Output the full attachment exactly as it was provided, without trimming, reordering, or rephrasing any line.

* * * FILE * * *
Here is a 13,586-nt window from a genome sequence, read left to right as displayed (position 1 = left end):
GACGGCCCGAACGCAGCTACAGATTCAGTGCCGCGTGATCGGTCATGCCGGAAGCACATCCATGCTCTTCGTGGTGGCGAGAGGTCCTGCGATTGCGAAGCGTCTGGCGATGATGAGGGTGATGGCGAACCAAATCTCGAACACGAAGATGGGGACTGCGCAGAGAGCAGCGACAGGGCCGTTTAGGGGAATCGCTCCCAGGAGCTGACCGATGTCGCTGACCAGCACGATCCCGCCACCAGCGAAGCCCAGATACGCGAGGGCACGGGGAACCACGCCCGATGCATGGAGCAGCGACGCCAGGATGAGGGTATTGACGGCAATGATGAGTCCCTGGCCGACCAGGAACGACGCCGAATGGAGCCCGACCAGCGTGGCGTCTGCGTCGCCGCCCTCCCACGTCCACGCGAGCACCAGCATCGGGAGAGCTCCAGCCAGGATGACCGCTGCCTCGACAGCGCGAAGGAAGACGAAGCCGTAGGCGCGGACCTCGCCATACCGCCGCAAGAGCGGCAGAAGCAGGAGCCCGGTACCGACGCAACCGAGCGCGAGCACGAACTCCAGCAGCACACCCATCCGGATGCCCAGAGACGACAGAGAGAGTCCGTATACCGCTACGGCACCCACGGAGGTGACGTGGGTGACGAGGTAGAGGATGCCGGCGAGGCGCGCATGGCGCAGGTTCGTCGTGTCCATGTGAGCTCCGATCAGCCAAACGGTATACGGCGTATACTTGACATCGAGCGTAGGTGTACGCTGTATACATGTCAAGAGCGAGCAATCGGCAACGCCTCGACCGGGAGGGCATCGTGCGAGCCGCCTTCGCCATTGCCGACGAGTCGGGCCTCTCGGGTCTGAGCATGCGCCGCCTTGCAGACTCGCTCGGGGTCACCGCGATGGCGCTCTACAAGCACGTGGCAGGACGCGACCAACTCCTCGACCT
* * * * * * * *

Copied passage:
Here is a 13,586-nt window from a genome sequence, read left to right as displayed (position 1 = left end):
GACGGCCCGAACGCAGCTACAGATTCAGTGCCGCGTGATCGGTCATGCCGGAAGCACATCCATGCTCTTCGTGGTGGCGAGAGGTCCTGCGATTGCGAAGCGTCTGGCGATGATGAGGGTGATGGCGAACCAAATCTCGAACACGAAGATGGGGACTGCGCAGAGAGCAGCGACAGGGCCGTTTAGGGGAATCGCTCCCAGGAGCTGACCGATGTCGCTGACCAGCACGATCCCGCCACCAGCGAAGCCCAGATACGCGAGGGCACGGGGAACCACGCCCGATGCATGGAGCAGCGACGCCAGGATGAGGGTATTGACGGCAATGATGAGTCCCTGGCCGACCAGGAACGACGCCGAATGGAGCCCGACCAGCGTGGCGTCTGCGTCGCCGCCCTCCCACGTCCACGCGAGCACCAGCATCGGGAGAGCTCCAGCCAGGATGACCGCTGCCTCGACAGCGCGAAGGAAGACGAAGCCGTAGGCGCGGACCTCGCCATACCGCCGCAAGAGCGGCAGAAGCAGGAGCCCGGTACCGACGCAACCGAGCGCGAGCACGAACTCCAGCAGCACACCCATCCGGATGCCCAGAGACGACAGAGAGAGTCCGTATACCGCTACGGCACCCACGGAGGTGACGTGGGTGACGAGGTAGAGGATGCCGGCGAGGCGCGCATGGCGCAGGTTCGTCGTGTCCATGTGAGCTCCGATCAGCCAAACGGTATACGGCGTATACTTGACATCGAGCGTAGGTGTACGCTGTATACATGTCAAGAGCGAGCAATCGGCAACGCCTCGACCGGGAGGGCATCGTGCGAGCCGCCTTCGCCATTGCCGACGAGTCGGGCCTCTCGGGTCTGAGCATGCGCCGCCTTGCAGACTCGCTCGGGGTCACCGCGATGGCGCTCTACAAGCACGTGGCAGGACGCGACCAACTCCTCGACCT